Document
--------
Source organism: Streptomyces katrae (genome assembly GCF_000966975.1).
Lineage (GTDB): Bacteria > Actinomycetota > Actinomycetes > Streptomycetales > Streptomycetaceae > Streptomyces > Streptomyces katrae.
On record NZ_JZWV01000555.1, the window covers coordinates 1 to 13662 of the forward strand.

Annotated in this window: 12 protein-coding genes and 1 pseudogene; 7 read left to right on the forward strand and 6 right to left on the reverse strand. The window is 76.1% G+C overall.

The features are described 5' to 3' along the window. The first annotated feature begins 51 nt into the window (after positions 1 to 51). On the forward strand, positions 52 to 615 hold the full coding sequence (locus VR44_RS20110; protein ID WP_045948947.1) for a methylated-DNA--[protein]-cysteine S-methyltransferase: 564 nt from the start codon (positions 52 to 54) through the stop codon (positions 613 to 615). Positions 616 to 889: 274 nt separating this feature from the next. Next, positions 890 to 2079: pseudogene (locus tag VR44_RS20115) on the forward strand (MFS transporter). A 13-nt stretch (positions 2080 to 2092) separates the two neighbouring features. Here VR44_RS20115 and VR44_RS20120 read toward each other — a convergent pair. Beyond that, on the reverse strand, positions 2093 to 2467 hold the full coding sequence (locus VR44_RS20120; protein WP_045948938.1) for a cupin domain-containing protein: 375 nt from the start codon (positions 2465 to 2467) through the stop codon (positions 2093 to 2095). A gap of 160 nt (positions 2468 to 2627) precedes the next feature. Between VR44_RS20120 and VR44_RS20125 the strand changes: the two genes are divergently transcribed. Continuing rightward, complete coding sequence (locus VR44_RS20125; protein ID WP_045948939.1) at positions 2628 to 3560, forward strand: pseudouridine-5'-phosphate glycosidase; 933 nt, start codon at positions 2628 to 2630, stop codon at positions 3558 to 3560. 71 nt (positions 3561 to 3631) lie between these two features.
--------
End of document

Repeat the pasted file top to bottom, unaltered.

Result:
Source organism: Streptomyces katrae (genome assembly GCF_000966975.1).
Lineage (GTDB): Bacteria > Actinomycetota > Actinomycetes > Streptomycetales > Streptomycetaceae > Streptomyces > Streptomyces katrae.
On record NZ_JZWV01000555.1, the window covers coordinates 1 to 13662 of the forward strand.

Annotated in this window: 12 protein-coding genes and 1 pseudogene; 7 read left to right on the forward strand and 6 right to left on the reverse strand. The window is 76.1% G+C overall.

The features are described 5' to 3' along the window. The first annotated feature begins 51 nt into the window (after positions 1 to 51). On the forward strand, positions 52 to 615 hold the full coding sequence (locus VR44_RS20110; protein ID WP_045948947.1) for a methylated-DNA--[protein]-cysteine S-methyltransferase: 564 nt from the start codon (positions 52 to 54) through the stop codon (positions 613 to 615). Positions 616 to 889: 274 nt separating this feature from the next. Next, positions 890 to 2079: pseudogene (locus tag VR44_RS20115) on the forward strand (MFS transporter). A 13-nt stretch (positions 2080 to 2092) separates the two neighbouring features. Here VR44_RS20115 and VR44_RS20120 read toward each other — a convergent pair. Beyond that, on the reverse strand, positions 2093 to 2467 hold the full coding sequence (locus VR44_RS20120; protein WP_045948938.1) for a cupin domain-containing protein: 375 nt from the start codon (positions 2465 to 2467) through the stop codon (positions 2093 to 2095). A gap of 160 nt (positions 2468 to 2627) precedes the next feature. Between VR44_RS20120 and VR44_RS20125 the strand changes: the two genes are divergently transcribed. Continuing rightward, complete coding sequence (locus VR44_RS20125; protein ID WP_045948939.1) at positions 2628 to 3560, forward strand: pseudouridine-5'-phosphate glycosidase; 933 nt, start codon at positions 2628 to 2630, stop codon at positions 3558 to 3560. 71 nt (positions 3561 to 3631) lie between these two features.